RD253 - Virginia Independence Program and Other Projects Funded with the Temporary Assistance for Needy Families Block Grant for State Fiscal Year 2012

Executive Summary:
The federal Temporary Assistance for Needy Families (TANF) block grant funds a host of important and effective programs throughout the Commonwealth including the Virginia Independence Program (VIP). The VIP consists of two related but distinct sets of requirements for TANF participants, eligibility requirements and work requirements. The policies that mandate eligibility requirements became effective statewide on July 1, 1995. The Virginia Initiative for Employment not Welfare Program (VIEW) is the work-related portion of VIP that requires participants to be employed or engaged in a work activity. Implementation of VIEW was phased in over a two-year period beginning in July 1995 and ending in October 1997.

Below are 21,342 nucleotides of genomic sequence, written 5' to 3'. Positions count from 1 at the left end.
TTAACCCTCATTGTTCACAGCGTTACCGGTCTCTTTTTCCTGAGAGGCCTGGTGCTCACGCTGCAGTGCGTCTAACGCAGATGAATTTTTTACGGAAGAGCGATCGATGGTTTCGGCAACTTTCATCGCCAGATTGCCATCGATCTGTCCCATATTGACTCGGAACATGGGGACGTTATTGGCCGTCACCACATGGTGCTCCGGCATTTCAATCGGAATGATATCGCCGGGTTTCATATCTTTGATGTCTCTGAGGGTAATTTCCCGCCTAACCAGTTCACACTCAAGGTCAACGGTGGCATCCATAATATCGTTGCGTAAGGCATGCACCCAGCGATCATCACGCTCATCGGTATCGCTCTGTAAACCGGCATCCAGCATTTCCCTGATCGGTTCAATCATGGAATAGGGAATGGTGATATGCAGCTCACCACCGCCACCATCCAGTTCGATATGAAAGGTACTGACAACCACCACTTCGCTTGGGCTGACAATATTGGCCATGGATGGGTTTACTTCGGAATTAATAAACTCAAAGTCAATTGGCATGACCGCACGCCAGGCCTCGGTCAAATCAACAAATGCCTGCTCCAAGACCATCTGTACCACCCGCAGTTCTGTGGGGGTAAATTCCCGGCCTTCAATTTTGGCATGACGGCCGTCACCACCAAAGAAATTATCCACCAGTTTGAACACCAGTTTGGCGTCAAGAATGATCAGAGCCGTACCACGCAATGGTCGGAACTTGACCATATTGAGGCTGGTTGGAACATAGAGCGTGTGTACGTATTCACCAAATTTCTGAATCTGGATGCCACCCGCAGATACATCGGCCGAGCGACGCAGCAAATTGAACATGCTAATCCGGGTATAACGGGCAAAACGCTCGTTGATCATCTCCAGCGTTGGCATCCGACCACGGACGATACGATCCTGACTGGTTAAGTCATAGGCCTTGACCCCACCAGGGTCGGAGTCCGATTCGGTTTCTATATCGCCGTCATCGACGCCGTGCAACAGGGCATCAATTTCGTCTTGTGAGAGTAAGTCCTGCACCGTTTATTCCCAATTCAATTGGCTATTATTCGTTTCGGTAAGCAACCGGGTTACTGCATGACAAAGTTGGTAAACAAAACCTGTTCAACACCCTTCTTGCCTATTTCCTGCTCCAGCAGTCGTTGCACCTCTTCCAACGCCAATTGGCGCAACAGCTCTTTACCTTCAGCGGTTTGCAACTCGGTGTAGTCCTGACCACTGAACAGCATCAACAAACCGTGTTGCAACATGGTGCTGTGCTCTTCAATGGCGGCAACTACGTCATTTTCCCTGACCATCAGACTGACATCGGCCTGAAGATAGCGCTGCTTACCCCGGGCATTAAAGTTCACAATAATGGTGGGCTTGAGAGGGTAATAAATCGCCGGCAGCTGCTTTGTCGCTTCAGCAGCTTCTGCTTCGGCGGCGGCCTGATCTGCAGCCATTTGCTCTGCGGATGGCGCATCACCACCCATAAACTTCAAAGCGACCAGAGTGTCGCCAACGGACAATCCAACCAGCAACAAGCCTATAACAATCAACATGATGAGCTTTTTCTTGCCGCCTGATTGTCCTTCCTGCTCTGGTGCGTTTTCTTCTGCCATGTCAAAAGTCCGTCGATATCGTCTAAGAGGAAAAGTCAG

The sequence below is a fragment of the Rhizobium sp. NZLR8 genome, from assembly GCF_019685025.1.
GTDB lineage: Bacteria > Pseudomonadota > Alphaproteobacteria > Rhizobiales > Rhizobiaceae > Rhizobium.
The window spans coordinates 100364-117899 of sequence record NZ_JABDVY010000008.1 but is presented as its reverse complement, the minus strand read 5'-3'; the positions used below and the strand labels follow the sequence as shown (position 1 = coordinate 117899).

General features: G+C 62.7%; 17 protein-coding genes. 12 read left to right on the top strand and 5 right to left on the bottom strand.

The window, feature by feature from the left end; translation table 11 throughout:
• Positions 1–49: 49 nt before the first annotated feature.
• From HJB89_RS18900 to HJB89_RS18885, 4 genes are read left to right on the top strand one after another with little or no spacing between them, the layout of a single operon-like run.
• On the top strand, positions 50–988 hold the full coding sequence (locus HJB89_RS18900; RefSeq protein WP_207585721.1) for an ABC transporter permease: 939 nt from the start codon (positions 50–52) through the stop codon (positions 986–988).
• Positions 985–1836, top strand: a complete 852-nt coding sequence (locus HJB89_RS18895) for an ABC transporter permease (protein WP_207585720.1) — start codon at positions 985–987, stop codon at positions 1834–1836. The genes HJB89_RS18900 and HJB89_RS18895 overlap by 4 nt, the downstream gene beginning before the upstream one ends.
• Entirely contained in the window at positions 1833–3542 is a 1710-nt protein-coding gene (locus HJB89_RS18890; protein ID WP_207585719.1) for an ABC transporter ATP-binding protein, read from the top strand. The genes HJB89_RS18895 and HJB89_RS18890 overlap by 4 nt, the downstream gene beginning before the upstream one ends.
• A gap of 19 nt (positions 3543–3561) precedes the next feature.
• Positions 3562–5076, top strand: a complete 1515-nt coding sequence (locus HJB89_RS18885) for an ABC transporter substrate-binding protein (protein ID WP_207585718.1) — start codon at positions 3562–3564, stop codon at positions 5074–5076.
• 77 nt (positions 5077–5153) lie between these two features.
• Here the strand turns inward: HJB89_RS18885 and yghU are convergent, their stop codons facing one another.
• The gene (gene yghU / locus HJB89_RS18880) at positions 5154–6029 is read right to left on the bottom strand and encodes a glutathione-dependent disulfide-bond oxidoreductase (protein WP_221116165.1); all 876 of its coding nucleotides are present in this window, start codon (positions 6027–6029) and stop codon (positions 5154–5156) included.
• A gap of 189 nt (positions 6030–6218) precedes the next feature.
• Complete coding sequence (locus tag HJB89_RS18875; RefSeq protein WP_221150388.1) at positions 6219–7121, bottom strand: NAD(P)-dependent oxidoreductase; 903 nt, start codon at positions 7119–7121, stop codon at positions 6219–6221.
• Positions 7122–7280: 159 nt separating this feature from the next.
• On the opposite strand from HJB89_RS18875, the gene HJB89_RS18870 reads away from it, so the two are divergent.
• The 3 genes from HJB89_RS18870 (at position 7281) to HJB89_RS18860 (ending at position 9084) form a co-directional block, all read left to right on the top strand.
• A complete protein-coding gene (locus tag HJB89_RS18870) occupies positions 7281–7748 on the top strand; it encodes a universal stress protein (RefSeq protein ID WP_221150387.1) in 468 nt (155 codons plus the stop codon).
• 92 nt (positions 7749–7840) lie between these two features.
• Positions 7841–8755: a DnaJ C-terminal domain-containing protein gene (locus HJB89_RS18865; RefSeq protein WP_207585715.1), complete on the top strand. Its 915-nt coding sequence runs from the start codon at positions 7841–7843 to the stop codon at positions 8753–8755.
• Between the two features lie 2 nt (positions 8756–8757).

Since VIP was implemented in July of 1995, the TANF caseload has dropped from 70,797 to approximately 34,000 in June 2012, a 52% decrease. Of the 181,876 TANF recipients enrolled in VIEW since 1995, over 127,327 found employment and joined the workforce by June of 2012. This caseload decline contributed to a net savings in federal and state funds of over $937 million.

TANF was originally authorized by Congress through September 30, 2002. Reauthorization of TANF was included in the Deficit Reduction Act of 2005 (Pub. L. No. 109-171) and new regulations took effect on October 1, 2006. The Commonwealth instituted a number of changes aimed at increasing the number of TANF recipients participating in employment and training activities. Changes due to reauthorization were fully implemented and resulted in increasing the Commonwealth's TANF work participation rate from 28% in September of 2006 to 45% by June of 2012. However, the recession that started in December of 2007 had a negative impact on both the size of the TANF caseload and the number of TANF recipients that are employed. The lingering impacts of the recession continue to present challenges. In 2012, economic conditions continued to improve and the TANF work participation rate improved, but there was little change in employment levels and wages.